DNA not Essence of Life

For a long time, and way before the discovery of its structure, DNA has been considered “essence of life”, the molecule that defines every organism including humans and that links ancestors with descendants over generations. Associations between DNA and heredity as well as between DNA and various hereditary traits have only enforced this view. Genetic code similarity between humans and other organisms seems to substantiate the tree of life and the story of evolution since we’re 99% chimps, 69% rats and 50% bananas according to the DNA. Recent computer developments lead us to the analogy between the DNA code and programming.

Is DNA essence of life? Are our development, appearance, behavior, and diseases pre-programmed in our DNA? Many connections have certainly been observed, but DNA is far from organism determinism. The information carried by the 3 billion base pairs of DNA nucleotides – each containing 2 bits of information (ACGT) – in the human genome amounts to only 6 G-bit of data which is less than 1 G-Byte (fits easily on a thumb drive). This is hardly enough to capture the complete manufacturing specifications for the simplest products around us like a pencil or a tire. Moderately complex systems like cars and airplane require a lot more data than available in a genome, and even that information is for high level recipes rather than complete (from atoms and simple molecules) instruction manuals.

A bit is a bit is a bit whether magnetic, silicone or DNA nucleotide. Some bits may certainly carry more important information than others, but only to the extent they link (index) to other information. “Fetch the human” can be encoded in a single bit if the only alternative is “fetch the chimp”. “Assemble or Fix a human” as in “transplant into a dying patient a cadaver hart” on the other hand requires a lot more information if this is to be carried out by a transplant surgeon in training – in fact this is the kind of information that may require on the order of Gigabytes in teaching materials. “Make a human” as “…from one zygote and the available atoms and molecules” is the type of request that demands an unknown number of bits, for certainly exceeding by many times the 1 GB of data available in the zygote’s DNA.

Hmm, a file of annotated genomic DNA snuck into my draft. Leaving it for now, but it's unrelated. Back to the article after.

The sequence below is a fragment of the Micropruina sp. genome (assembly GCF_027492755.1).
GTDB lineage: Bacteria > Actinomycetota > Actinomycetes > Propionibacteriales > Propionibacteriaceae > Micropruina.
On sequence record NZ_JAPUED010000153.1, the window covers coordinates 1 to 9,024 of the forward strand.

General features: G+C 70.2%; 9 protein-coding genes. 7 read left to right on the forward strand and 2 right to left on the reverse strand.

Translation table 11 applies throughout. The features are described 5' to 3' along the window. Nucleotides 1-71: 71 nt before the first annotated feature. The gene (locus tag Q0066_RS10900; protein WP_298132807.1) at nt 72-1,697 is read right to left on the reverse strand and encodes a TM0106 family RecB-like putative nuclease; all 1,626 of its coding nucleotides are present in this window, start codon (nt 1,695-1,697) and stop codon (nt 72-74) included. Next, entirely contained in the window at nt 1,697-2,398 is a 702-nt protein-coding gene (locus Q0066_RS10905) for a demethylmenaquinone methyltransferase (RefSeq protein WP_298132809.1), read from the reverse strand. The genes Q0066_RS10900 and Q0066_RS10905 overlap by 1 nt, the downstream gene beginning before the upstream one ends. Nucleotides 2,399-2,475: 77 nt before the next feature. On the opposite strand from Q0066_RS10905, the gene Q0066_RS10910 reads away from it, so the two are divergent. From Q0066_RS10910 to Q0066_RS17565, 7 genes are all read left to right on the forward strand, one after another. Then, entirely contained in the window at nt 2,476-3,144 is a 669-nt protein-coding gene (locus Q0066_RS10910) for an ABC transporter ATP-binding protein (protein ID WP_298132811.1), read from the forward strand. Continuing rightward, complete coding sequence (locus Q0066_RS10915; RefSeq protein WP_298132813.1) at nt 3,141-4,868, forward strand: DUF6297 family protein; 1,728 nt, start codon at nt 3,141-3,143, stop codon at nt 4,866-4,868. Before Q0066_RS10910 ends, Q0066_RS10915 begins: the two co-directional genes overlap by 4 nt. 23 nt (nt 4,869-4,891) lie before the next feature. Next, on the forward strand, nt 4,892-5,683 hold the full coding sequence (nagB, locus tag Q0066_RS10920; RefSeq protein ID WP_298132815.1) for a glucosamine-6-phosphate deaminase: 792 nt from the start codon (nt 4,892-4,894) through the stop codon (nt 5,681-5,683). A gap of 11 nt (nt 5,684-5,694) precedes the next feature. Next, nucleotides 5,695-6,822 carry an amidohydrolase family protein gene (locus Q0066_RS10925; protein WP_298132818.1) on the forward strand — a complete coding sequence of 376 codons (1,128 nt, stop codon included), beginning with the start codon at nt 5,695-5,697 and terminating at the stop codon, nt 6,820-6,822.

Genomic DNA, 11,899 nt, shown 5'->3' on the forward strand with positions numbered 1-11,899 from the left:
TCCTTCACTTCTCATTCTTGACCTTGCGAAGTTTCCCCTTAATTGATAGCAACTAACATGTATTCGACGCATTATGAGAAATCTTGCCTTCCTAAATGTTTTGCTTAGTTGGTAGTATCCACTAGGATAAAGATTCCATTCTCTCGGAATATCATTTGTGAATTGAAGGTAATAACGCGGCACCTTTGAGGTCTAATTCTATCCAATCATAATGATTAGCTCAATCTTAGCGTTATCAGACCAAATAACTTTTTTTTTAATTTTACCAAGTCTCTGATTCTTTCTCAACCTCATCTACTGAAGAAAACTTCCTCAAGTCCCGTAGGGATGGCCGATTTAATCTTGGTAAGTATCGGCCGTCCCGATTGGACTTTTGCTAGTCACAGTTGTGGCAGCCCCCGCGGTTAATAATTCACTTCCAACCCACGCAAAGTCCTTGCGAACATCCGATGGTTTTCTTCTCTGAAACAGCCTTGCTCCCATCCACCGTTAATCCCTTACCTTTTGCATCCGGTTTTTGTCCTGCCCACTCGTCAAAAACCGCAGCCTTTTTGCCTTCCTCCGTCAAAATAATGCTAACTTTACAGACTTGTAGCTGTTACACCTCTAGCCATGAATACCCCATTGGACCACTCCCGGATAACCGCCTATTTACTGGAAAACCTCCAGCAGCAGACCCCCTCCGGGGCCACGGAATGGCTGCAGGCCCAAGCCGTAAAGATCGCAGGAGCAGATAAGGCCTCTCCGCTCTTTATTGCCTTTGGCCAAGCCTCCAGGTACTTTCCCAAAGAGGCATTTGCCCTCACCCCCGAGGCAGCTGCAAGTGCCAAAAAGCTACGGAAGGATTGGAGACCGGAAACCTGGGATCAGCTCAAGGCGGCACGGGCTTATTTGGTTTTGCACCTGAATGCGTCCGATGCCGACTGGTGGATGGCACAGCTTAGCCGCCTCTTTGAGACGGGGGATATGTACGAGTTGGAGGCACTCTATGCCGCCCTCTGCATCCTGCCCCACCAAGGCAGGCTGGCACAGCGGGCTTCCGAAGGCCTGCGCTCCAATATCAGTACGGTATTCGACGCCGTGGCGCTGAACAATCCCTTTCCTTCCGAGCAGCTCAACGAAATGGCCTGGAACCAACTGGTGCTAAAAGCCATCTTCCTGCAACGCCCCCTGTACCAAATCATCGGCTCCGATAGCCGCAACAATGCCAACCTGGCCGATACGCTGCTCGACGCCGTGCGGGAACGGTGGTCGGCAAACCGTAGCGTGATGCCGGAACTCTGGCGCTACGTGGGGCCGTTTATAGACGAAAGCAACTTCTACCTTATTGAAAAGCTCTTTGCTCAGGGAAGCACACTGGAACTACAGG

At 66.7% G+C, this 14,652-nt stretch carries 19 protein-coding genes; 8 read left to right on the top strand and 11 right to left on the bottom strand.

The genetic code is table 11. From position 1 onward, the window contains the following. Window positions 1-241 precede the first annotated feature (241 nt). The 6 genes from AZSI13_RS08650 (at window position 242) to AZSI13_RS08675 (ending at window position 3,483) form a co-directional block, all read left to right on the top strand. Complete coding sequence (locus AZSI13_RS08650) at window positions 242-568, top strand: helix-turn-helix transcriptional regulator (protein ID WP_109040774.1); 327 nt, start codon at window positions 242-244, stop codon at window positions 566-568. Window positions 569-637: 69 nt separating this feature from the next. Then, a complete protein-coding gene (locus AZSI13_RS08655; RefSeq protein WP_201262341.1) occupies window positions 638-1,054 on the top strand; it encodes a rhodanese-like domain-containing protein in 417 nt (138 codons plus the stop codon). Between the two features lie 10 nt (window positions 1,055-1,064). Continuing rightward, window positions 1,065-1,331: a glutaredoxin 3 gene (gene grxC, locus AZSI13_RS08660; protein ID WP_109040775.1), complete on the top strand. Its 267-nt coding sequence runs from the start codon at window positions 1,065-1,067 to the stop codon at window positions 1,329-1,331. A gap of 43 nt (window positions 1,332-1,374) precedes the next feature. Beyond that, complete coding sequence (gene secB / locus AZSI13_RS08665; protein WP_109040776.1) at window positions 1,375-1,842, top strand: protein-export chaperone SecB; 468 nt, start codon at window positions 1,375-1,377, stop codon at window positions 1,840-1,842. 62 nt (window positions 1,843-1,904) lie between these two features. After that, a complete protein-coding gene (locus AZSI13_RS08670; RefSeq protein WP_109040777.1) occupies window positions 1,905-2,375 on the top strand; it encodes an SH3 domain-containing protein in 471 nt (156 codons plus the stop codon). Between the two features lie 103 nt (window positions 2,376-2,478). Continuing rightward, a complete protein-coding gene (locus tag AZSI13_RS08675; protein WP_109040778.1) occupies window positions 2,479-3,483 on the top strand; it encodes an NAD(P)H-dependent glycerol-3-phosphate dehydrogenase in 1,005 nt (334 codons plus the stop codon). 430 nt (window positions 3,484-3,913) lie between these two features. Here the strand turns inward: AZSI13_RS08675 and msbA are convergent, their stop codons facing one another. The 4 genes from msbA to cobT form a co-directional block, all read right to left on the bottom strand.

Does anyone believe that the differences between humans and chimps can be fully described in 8 MB of data? Scientific presentations that don’t even begin to scratch the surface of this topic take more than that computer storage space. Furthermore, 0.5% of our genome separates us from other humans while 1.2% separate us from bonobos and chimps. The implication is that our differences are more than skin-deep and cannot be explained by our similar genotype. The co-evolution story of chimps and humans that, given our similar genome, seemed plausible for a while, becomes much harder to accept if the genome is far less important than thought.

If not in DNA, then where exactly is the actual human blueprint? We do not have any strong leads, but we do know that even genetic twins are somewhat different, that epigenetics play a role, that some information is encoded chemically (as in redox reactions and DNA PCR), and that environment and the maternal womb are critical. None of these is a sufficient explanation however. Chemistry is common to all organisms, the environment can vary drastically without affecting the outcome that much (homeostasis), and the maternal womb is itself an outcome of a previous development.

What are the implications of ‘DNA not essence of life’? Most important (as discussed) is that “human just another ape” needs to be reevaluated, and that we need to seriously begin searching for this ‘essence of life’ somewhere else. Of smaller importance, revival of extinct species might be much harder than currently expected as would be chimera hybridization, and abiogenesis attempts currently focused on DNA and RNA might be futile.

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